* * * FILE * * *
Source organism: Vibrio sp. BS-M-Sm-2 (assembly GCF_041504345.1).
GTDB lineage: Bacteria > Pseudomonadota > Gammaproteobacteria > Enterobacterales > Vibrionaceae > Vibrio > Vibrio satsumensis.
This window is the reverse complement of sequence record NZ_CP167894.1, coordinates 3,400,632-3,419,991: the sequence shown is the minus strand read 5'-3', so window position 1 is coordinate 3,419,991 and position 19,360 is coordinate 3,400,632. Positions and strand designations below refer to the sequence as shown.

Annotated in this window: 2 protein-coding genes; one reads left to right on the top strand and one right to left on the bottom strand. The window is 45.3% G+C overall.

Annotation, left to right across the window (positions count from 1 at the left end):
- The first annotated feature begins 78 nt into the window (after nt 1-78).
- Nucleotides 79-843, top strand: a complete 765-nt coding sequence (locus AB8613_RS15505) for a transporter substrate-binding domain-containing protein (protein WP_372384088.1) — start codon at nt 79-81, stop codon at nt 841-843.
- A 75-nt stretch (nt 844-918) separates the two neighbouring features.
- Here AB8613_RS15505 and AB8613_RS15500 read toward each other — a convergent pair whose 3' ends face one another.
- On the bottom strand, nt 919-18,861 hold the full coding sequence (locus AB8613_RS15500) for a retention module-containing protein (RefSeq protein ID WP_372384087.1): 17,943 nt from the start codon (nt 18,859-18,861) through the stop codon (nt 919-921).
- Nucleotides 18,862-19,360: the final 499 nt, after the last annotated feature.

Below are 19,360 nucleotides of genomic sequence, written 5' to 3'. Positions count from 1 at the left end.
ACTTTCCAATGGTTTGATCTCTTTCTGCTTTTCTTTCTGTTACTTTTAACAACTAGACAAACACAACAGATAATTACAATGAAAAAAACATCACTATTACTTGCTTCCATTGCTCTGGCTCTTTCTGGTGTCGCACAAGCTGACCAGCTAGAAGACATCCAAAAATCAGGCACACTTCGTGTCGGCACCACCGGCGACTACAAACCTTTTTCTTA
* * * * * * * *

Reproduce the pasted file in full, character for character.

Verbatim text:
Source organism: Vibrio sp. BS-M-Sm-2 (assembly GCF_041504345.1).
GTDB lineage: Bacteria > Pseudomonadota > Gammaproteobacteria > Enterobacterales > Vibrionaceae > Vibrio > Vibrio satsumensis.
This window is the reverse complement of sequence record NZ_CP167894.1, coordinates 3,400,632-3,419,991: the sequence shown is the minus strand read 5'-3', so window position 1 is coordinate 3,419,991 and position 19,360 is coordinate 3,400,632. Positions and strand designations below refer to the sequence as shown.

Annotated in this window: 2 protein-coding genes; one reads left to right on the top strand and one right to left on the bottom strand. The window is 45.3% G+C overall.

Annotation, left to right across the window (positions count from 1 at the left end):
- The first annotated feature begins 78 nt into the window (after nt 1-78).
- Nucleotides 79-843, top strand: a complete 765-nt coding sequence (locus AB8613_RS15505) for a transporter substrate-binding domain-containing protein (protein WP_372384088.1) — start codon at nt 79-81, stop codon at nt 841-843.
- A 75-nt stretch (nt 844-918) separates the two neighbouring features.
- Here AB8613_RS15505 and AB8613_RS15500 read toward each other — a convergent pair whose 3' ends face one another.
- On the bottom strand, nt 919-18,861 hold the full coding sequence (locus AB8613_RS15500) for a retention module-containing protein (RefSeq protein ID WP_372384087.1): 17,943 nt from the start codon (nt 18,859-18,861) through the stop codon (nt 919-921).
- Nucleotides 18,862-19,360: the final 499 nt, after the last annotated feature.

Below are 19,360 nucleotides of genomic sequence, written 5' to 3'. Positions count from 1 at the left end.
ACTTTCCAATGGTTTGATCTCTTTCTGCTTTTCTTTCTGTTACTTTTAACAACTAGACAAACACAACAGATAATTACAATGAAAAAAACATCACTATTACTTGCTTCCATTGCTCTGGCTCTTTCTGGTGTCGCACAAGCTGACCAGCTAGAAGACATCCAAAAATCAGGCACACTTCGTGTCGGCACCACCGGCGACTACAAACCTTTTTCTTA